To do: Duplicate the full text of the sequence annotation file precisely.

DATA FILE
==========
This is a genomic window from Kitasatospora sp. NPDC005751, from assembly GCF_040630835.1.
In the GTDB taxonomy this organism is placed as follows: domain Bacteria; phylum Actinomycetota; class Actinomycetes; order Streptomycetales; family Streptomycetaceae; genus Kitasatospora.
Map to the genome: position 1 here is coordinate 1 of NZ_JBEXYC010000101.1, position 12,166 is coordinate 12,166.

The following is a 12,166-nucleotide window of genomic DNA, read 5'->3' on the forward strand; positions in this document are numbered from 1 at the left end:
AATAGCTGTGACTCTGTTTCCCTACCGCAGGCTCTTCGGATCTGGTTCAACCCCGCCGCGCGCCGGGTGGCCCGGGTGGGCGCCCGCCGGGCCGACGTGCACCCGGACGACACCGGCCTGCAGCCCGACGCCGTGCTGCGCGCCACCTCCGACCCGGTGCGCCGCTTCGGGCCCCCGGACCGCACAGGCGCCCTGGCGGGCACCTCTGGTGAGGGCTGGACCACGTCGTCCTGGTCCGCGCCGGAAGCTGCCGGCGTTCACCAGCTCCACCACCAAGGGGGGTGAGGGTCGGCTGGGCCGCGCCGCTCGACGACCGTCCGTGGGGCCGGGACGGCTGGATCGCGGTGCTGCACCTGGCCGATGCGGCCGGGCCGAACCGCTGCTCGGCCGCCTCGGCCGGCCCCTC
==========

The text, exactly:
This is a genomic window from Kitasatospora sp. NPDC005751, from assembly GCF_040630835.1.
In the GTDB taxonomy this organism is placed as follows: domain Bacteria; phylum Actinomycetota; class Actinomycetes; order Streptomycetales; family Streptomycetaceae; genus Kitasatospora.
Map to the genome: position 1 here is coordinate 1 of NZ_JBEXYC010000101.1, position 12,166 is coordinate 12,166.

The following is a 12,166-nucleotide window of genomic DNA, read 5'->3' on the forward strand; positions in this document are numbered from 1 at the left end:
AATAGCTGTGACTCTGTTTCCCTACCGCAGGCTCTTCGGATCTGGTTCAACCCCGCCGCGCGCCGGGTGGCCCGGGTGGGCGCCCGCCGGGCCGACGTGCACCCGGACGACACCGGCCTGCAGCCCGACGCCGTGCTGCGCGCCACCTCCGACCCGGTGCGCCGCTTCGGGCCCCCGGACCGCACAGGCGCCCTGGCGGGCACCTCTGGTGAGGGCTGGACCACGTCGTCCTGGTCCGCGCCGGAAGCTGCCGGCGTTCACCAGCTCCACCACCAAGGGGGGTGAGGGTCGGCTGGGCCGCGCCGCTCGACGACCGTCCGTGGGGCCGGGACGGCTGGATCGCGGTGCTGCACCTGGCCGATGCGGCCGGGCCGAACCGCTGCTCGGCCGCCTCGGCCGGCCCCTC